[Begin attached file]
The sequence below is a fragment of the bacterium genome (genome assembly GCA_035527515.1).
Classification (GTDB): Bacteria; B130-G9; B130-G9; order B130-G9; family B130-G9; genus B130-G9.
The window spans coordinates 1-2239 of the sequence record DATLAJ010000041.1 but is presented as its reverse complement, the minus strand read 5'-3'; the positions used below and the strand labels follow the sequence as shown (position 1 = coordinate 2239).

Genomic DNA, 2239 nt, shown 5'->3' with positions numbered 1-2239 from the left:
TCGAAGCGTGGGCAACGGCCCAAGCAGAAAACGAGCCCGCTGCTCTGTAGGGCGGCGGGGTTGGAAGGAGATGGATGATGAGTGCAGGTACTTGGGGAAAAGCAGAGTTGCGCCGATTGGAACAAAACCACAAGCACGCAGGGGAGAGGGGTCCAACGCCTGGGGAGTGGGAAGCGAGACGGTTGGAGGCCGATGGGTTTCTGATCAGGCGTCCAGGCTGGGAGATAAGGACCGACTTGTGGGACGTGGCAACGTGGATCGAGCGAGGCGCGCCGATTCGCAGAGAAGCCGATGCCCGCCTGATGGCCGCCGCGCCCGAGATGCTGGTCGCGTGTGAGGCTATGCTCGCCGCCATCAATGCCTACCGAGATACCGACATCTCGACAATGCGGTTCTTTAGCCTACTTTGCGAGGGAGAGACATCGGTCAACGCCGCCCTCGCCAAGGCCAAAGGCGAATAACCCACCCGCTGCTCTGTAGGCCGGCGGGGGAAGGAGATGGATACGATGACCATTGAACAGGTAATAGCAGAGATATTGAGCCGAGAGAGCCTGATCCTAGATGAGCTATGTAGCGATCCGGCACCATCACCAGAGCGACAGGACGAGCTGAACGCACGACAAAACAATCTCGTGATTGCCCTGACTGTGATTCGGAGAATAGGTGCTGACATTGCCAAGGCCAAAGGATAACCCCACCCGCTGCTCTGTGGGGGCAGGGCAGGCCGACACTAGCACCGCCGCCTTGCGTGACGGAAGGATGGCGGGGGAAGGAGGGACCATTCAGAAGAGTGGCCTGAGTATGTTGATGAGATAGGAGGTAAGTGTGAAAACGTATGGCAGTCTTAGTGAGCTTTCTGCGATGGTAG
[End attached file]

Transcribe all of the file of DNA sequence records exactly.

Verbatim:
The sequence below is a fragment of the bacterium genome (genome assembly GCA_035527515.1).
Classification (GTDB): Bacteria; B130-G9; B130-G9; order B130-G9; family B130-G9; genus B130-G9.
The window spans coordinates 1-2239 of the sequence record DATLAJ010000041.1 but is presented as its reverse complement, the minus strand read 5'-3'; the positions used below and the strand labels follow the sequence as shown (position 1 = coordinate 2239).

Genomic DNA, 2239 nt, shown 5'->3' with positions numbered 1-2239 from the left:
TCGAAGCGTGGGCAACGGCCCAAGCAGAAAACGAGCCCGCTGCTCTGTAGGGCGGCGGGGTTGGAAGGAGATGGATGATGAGTGCAGGTACTTGGGGAAAAGCAGAGTTGCGCCGATTGGAACAAAACCACAAGCACGCAGGGGAGAGGGGTCCAACGCCTGGGGAGTGGGAAGCGAGACGGTTGGAGGCCGATGGGTTTCTGATCAGGCGTCCAGGCTGGGAGATAAGGACCGACTTGTGGGACGTGGCAACGTGGATCGAGCGAGGCGCGCCGATTCGCAGAGAAGCCGATGCCCGCCTGATGGCCGCCGCGCCCGAGATGCTGGTCGCGTGTGAGGCTATGCTCGCCGCCATCAATGCCTACCGAGATACCGACATCTCGACAATGCGGTTCTTTAGCCTACTTTGCGAGGGAGAGACATCGGTCAACGCCGCCCTCGCCAAGGCCAAAGGCGAATAACCCACCCGCTGCTCTGTAGGCCGGCGGGGGAAGGAGATGGATACGATGACCATTGAACAGGTAATAGCAGAGATATTGAGCCGAGAGAGCCTGATCCTAGATGAGCTATGTAGCGATCCGGCACCATCACCAGAGCGACAGGACGAGCTGAACGCACGACAAAACAATCTCGTGATTGCCCTGACTGTGATTCGGAGAATAGGTGCTGACATTGCCAAGGCCAAAGGATAACCCCACCCGCTGCTCTGTGGGGGCAGGGCAGGCCGACACTAGCACCGCCGCCTTGCGTGACGGAAGGATGGCGGGGGAAGGAGGGACCATTCAGAAGAGTGGCCTGAGTATGTTGATGAGATAGGAGGTAAGTGTGAAAACGTATGGCAGTCTTAGTGAGCTTTCTGCGATGGTAG